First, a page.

Michael White, of the UK- paper The Guardian, released an article in May on the state of British recycling. The article is fairly tongue-in-cheek, making for rather enjoyable reading. Snuck in towards the end, however, are some hard facts which speak to how recycling is going for our European neighbors.
But overall, we Brits remain pretty hopeless. According to EU figures a few years back, the virtuous Dutch recycle 59% of their municipal waste (Austria and Germany are not far behind), Spain is on 28%, and we and the Irish - who have since clamped down hard on plastic bags by charging 15 cents (`10 pence) a bag - were about tied on 13%, above Greece (9%) and Portgual (4%). We have since crawled up to 17% and beyond: this year's target figure is 25%, and the aim is 30% by 2010.
In any case the French (and most western European countries) seem to drop less litter than we do, so there are fewer of what the Irish call their ''national flag'' - the plastic bag - stuck to fences and bushes. At least 40 countries have now taken action to curb plastic bag use. Figures vary, but globally 80% of us in the industrial west seem to use between 500bn and 1 trillion (or is it four to five trillion?) each year and recycle very few. I have long used mine as bin liners, but that was more out of meanness than concern for the planet.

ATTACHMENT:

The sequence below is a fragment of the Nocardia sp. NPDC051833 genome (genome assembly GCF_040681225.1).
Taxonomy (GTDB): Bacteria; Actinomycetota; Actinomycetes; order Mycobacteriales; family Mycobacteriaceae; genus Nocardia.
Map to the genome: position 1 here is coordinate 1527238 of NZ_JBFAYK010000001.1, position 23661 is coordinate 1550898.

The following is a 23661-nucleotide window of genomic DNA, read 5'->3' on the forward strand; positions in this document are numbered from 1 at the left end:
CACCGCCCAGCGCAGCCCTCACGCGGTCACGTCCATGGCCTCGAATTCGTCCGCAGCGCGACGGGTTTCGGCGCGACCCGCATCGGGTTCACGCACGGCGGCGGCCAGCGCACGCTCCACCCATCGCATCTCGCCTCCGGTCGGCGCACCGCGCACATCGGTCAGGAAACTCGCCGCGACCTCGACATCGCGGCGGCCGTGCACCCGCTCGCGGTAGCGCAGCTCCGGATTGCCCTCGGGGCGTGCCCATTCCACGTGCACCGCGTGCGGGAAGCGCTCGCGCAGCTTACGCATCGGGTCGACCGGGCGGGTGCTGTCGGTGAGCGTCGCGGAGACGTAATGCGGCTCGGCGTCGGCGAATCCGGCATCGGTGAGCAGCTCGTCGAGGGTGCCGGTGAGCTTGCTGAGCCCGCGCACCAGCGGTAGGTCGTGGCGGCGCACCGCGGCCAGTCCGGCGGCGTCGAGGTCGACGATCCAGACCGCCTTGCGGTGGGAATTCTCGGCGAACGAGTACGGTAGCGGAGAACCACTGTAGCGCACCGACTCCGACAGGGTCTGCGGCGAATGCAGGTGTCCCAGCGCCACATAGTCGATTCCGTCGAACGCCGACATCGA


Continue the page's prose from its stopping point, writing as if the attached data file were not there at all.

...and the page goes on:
Read the full editorial “Land of Hope and Landfills” here.
How do Americans fare then? As a country, the EPA reports that the US recycles 28% of its waste. We Californians recycle 48% of our waste, which can be a fun tool for measurement – compare your trashcan and recycling bin to see which is more full. If it’s the recycling bin, then you’re doing better than the state of California. Still, don’t get too self-congratulatory too soon. We haven’t won the race until Everything goes into recycling and compost, and leaky landfills, their greenhouse gases, and cross-state trash hauling are all things of the past.
CAW has been working hard for over two decades to increase recycling and reduce waste in California, and our above-average state recycling levels show these efforts. The recycling rate of plastic bags, however, remains below 5%. Help CAW change this depressing statistic, as we try to pass AB 2449 in the legislature, which requires all grocery stores in the state to accept plastic bags for recycling and sell reuseable totes!
What You Can Do
- Or Send a Support Letter on behalf of your organization
- Consider CAW’s Shopping List for helpful waste-reduction tips